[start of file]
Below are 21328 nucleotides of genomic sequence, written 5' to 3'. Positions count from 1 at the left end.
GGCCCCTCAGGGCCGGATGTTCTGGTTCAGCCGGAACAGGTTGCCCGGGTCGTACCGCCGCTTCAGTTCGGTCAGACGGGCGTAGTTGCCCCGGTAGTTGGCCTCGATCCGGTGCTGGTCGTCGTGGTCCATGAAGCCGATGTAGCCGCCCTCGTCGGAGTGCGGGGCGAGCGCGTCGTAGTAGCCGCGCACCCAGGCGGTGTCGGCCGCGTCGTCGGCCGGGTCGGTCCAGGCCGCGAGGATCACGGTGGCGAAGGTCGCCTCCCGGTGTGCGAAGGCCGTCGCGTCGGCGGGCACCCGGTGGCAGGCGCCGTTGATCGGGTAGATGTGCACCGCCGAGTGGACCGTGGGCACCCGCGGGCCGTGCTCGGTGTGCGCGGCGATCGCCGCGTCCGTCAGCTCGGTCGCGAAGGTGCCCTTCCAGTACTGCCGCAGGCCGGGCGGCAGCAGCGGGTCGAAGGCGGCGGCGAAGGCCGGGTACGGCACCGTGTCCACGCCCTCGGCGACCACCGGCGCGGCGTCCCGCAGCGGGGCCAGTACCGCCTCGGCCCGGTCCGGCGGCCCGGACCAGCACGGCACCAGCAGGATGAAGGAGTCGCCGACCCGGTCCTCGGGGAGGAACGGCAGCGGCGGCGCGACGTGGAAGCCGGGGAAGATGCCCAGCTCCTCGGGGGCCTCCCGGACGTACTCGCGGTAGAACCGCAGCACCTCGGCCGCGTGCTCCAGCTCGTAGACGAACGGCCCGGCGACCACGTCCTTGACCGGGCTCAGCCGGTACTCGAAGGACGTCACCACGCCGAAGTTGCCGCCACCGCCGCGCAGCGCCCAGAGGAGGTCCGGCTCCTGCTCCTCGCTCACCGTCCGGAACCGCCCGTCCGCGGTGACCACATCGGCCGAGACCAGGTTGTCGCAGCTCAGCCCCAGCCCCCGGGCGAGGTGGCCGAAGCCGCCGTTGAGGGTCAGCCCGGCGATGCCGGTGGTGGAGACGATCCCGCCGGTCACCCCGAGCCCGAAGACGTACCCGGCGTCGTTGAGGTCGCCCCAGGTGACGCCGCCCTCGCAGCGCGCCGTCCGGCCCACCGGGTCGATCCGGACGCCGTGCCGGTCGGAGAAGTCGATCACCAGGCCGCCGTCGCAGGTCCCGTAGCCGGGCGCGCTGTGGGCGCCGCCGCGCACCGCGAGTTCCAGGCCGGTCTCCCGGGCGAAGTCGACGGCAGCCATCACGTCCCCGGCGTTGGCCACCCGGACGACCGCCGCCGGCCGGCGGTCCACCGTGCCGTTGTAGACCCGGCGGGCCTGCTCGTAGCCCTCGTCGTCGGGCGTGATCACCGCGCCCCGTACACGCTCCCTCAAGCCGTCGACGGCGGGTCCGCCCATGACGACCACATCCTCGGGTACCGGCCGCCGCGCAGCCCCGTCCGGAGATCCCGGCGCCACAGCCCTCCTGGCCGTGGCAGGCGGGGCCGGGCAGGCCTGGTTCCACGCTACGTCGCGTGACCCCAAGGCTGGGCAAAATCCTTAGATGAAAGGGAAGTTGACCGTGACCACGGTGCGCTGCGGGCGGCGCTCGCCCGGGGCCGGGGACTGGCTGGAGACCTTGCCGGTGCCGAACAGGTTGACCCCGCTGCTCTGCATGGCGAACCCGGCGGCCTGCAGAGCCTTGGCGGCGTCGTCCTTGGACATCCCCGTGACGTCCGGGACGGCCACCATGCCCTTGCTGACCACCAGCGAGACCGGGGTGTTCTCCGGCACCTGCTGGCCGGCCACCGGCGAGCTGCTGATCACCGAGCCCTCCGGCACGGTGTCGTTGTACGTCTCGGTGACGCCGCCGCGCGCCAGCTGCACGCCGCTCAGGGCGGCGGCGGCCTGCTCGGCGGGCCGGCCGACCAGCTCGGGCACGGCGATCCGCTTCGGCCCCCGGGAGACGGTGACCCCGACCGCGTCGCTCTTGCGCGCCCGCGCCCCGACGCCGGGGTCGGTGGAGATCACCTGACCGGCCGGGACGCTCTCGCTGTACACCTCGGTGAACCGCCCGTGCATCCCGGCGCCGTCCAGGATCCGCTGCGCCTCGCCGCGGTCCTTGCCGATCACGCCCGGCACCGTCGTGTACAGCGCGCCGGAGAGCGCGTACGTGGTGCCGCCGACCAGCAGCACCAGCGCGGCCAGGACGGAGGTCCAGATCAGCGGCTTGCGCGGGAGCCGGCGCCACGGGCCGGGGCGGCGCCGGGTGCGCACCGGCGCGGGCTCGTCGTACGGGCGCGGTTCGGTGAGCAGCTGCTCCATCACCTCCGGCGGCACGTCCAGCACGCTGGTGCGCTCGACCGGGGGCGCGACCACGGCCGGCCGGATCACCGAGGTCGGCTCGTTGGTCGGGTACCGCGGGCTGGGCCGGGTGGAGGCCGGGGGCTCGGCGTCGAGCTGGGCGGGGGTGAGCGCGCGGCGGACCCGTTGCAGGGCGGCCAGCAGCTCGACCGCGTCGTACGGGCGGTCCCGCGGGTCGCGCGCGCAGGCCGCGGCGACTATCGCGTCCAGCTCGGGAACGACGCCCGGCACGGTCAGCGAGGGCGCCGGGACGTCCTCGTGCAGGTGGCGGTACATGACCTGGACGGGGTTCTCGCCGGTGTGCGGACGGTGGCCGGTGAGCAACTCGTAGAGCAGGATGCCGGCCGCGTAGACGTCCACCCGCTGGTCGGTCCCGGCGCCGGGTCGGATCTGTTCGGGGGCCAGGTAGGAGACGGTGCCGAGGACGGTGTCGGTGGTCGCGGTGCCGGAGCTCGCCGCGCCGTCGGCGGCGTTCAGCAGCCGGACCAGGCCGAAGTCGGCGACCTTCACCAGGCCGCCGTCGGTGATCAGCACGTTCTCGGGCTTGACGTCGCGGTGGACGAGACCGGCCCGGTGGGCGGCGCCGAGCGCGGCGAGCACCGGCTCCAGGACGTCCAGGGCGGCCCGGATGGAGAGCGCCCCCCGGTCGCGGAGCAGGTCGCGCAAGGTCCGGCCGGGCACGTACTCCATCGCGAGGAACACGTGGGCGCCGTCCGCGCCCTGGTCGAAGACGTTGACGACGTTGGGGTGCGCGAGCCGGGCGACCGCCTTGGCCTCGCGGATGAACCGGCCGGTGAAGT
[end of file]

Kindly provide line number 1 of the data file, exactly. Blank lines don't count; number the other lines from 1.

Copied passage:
Below are 21328 nucleotides of genomic sequence, written 5' to 3'. Positions count from 1 at the left end.